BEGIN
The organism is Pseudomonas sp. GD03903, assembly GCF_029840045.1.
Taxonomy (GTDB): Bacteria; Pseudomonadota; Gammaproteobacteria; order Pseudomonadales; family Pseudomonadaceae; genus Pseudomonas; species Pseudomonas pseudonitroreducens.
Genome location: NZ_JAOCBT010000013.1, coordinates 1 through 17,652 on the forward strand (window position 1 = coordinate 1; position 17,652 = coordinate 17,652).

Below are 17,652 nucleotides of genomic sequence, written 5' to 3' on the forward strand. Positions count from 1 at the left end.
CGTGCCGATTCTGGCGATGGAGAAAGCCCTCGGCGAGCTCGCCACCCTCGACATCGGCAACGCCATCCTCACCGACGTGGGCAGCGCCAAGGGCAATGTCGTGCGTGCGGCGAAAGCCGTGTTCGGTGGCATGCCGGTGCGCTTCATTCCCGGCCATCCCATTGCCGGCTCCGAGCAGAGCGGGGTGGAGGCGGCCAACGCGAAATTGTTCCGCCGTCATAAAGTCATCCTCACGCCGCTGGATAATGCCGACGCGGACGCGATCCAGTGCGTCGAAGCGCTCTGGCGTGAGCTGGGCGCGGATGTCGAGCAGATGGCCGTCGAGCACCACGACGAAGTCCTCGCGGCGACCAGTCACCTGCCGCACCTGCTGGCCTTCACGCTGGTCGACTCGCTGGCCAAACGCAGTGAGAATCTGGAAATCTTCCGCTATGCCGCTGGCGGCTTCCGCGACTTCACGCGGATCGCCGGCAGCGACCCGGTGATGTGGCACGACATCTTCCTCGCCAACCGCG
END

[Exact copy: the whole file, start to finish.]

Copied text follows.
The organism is Pseudomonas sp. GD03903, assembly GCF_029840045.1.
Taxonomy (GTDB): Bacteria; Pseudomonadota; Gammaproteobacteria; order Pseudomonadales; family Pseudomonadaceae; genus Pseudomonas; species Pseudomonas pseudonitroreducens.
Genome location: NZ_JAOCBT010000013.1, coordinates 1 through 17,652 on the forward strand (window position 1 = coordinate 1; position 17,652 = coordinate 17,652).

Below are 17,652 nucleotides of genomic sequence, written 5' to 3' on the forward strand. Positions count from 1 at the left end.
CGTGCCGATTCTGGCGATGGAGAAAGCCCTCGGCGAGCTCGCCACCCTCGACATCGGCAACGCCATCCTCACCGACGTGGGCAGCGCCAAGGGCAATGTCGTGCGTGCGGCGAAAGCCGTGTTCGGTGGCATGCCGGTGCGCTTCATTCCCGGCCATCCCATTGCCGGCTCCGAGCAGAGCGGGGTGGAGGCGGCCAACGCGAAATTGTTCCGCCGTCATAAAGTCATCCTCACGCCGCTGGATAATGCCGACGCGGACGCGATCCAGTGCGTCGAAGCGCTCTGGCGTGAGCTGGGCGCGGATGTCGAGCAGATGGCCGTCGAGCACCACGACGAAGTCCTCGCGGCGACCAGTCACCTGCCGCACCTGCTGGCCTTCACGCTGGTCGACTCGCTGGCCAAACGCAGTGAGAATCTGGAAATCTTCCGCTATGCCGCTGGCGGCTTCCGCGACTTCACGCGGATCGCCGGCAGCGACCCGGTGATGTGGCACGACATCTTCCTCGCCAACCGCG